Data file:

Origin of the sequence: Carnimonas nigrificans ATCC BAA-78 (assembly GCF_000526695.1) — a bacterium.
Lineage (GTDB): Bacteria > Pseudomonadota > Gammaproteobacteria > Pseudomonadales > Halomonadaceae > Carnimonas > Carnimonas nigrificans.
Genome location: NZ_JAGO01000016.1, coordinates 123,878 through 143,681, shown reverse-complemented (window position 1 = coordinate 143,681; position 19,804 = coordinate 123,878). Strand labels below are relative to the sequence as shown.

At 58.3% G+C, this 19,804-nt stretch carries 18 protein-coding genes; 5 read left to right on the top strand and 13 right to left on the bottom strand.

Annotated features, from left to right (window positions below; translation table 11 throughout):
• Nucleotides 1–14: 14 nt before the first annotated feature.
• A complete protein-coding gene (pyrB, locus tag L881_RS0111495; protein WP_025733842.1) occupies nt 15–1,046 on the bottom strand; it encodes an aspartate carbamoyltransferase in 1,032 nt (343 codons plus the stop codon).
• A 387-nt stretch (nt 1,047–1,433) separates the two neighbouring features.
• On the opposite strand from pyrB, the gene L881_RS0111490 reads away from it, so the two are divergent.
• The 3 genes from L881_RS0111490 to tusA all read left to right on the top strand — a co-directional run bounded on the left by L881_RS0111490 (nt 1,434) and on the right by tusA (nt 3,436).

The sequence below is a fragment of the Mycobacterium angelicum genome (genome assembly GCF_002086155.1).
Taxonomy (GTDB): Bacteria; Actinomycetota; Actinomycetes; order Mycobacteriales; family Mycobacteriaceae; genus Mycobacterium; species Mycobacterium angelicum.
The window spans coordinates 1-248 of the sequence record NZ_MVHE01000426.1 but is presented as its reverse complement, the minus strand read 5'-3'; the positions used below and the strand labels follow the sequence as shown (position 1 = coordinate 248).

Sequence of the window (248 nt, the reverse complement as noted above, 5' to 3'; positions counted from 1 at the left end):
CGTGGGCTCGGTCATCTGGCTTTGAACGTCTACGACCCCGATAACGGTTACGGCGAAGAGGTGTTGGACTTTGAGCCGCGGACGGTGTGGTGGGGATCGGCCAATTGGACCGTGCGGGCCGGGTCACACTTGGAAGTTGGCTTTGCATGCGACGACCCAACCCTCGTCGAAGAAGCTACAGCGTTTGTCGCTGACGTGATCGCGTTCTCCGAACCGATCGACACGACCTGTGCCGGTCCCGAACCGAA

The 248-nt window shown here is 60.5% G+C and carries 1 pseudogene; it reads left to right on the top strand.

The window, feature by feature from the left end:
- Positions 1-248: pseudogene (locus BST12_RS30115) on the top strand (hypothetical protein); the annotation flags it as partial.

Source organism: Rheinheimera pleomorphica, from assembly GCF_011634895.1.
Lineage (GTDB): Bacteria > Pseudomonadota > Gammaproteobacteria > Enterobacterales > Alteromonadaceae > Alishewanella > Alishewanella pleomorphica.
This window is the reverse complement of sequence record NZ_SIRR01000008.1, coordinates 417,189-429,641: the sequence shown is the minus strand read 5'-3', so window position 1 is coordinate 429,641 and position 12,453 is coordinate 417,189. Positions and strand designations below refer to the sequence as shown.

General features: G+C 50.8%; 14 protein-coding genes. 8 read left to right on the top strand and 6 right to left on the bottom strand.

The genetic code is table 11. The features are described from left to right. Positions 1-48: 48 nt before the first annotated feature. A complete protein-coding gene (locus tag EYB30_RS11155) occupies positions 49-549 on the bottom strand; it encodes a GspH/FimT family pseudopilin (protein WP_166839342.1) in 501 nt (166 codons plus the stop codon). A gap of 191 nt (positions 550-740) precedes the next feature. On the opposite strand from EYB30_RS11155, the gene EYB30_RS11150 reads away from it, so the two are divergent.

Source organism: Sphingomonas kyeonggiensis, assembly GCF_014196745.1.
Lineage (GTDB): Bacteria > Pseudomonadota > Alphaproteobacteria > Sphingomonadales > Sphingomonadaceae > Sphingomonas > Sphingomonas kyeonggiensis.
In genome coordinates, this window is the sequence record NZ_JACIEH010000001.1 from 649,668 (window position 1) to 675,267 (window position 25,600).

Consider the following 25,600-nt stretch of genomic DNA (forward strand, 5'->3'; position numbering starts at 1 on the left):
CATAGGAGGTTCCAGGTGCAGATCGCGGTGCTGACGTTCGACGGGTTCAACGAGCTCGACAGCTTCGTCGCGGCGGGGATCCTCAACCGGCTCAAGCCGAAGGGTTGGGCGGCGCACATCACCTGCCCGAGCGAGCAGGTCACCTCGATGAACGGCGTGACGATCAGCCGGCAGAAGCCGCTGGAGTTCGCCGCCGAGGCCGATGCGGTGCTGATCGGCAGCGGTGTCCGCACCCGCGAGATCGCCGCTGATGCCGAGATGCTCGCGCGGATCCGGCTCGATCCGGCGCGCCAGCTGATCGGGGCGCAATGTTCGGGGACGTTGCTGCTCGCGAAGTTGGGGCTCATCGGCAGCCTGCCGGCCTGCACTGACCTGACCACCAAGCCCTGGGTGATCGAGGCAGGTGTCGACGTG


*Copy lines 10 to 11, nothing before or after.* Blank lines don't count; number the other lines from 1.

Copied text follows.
• The 3 genes from L881_RS0111490 to tusA all read left to right on the top strand — a co-directional run bounded on the left by L881_RS0111490 (nt 1,434) and on the right by tusA (nt 3,436).

The sequence below is a fragment of the Mycobacterium angelicum genome (genome assembly GCF_002086155.1).